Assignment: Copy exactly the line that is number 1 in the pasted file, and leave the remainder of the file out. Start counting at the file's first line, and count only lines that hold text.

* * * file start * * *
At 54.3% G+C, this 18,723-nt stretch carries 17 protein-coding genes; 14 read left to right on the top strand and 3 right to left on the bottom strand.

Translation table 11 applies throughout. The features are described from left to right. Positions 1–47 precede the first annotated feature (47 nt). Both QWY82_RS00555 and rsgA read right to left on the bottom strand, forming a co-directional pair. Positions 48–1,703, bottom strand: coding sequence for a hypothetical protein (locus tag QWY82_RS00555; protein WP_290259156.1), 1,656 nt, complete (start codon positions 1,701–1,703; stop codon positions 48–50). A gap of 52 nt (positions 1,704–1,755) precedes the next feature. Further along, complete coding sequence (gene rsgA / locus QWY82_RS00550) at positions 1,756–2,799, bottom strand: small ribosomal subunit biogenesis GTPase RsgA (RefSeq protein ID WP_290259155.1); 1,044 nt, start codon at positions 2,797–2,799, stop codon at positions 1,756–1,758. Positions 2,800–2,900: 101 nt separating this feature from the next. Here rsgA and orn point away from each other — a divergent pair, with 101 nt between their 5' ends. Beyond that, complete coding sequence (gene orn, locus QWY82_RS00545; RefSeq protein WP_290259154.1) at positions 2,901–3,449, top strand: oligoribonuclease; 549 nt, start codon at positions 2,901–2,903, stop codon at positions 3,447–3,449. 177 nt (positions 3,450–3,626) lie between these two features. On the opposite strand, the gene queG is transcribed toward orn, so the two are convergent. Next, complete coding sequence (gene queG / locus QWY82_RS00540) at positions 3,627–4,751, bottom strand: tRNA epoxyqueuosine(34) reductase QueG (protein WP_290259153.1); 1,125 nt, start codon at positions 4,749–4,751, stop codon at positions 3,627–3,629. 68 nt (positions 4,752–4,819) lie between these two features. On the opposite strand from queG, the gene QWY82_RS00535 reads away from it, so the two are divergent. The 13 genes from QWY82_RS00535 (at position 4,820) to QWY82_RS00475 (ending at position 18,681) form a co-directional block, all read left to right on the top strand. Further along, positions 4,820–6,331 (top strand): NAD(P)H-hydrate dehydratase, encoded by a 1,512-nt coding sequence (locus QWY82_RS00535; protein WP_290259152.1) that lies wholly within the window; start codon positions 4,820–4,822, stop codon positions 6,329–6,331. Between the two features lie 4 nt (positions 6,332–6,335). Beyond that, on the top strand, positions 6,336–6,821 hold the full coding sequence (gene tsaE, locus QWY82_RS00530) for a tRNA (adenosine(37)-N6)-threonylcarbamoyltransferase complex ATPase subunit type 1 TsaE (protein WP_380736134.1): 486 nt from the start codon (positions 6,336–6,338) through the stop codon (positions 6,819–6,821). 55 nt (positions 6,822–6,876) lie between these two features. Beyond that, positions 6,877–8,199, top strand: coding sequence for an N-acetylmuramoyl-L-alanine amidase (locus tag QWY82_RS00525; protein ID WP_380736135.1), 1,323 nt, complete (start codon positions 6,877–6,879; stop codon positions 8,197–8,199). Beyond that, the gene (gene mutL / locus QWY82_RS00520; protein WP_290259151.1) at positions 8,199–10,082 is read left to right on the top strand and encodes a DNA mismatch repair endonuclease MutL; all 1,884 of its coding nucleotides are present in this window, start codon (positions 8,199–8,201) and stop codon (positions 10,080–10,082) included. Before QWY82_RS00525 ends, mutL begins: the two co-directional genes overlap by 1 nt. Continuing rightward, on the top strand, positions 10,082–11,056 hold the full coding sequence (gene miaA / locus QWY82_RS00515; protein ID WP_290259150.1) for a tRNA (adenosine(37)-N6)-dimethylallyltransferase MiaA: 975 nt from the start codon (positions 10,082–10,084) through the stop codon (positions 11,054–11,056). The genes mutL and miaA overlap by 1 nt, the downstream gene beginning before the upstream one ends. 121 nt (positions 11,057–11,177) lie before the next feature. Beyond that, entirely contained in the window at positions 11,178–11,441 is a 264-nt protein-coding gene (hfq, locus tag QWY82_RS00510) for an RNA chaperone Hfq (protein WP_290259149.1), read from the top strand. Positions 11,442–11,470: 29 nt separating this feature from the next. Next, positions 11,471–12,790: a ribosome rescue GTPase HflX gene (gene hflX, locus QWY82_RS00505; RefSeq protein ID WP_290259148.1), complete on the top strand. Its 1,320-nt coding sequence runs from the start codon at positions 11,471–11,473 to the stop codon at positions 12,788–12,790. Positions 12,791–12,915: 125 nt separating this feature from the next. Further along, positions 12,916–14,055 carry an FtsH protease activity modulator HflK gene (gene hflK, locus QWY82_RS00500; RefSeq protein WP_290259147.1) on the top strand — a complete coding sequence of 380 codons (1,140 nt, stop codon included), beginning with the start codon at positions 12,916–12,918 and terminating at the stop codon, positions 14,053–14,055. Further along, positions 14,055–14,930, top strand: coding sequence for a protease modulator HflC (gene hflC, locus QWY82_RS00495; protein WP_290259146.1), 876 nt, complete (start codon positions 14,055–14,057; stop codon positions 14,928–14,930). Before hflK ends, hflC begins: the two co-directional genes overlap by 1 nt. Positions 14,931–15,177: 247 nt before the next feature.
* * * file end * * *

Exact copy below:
At 54.3% G+C, this 18,723-nt stretch carries 17 protein-coding genes; 14 read left to right on the top strand and 3 right to left on the bottom strand.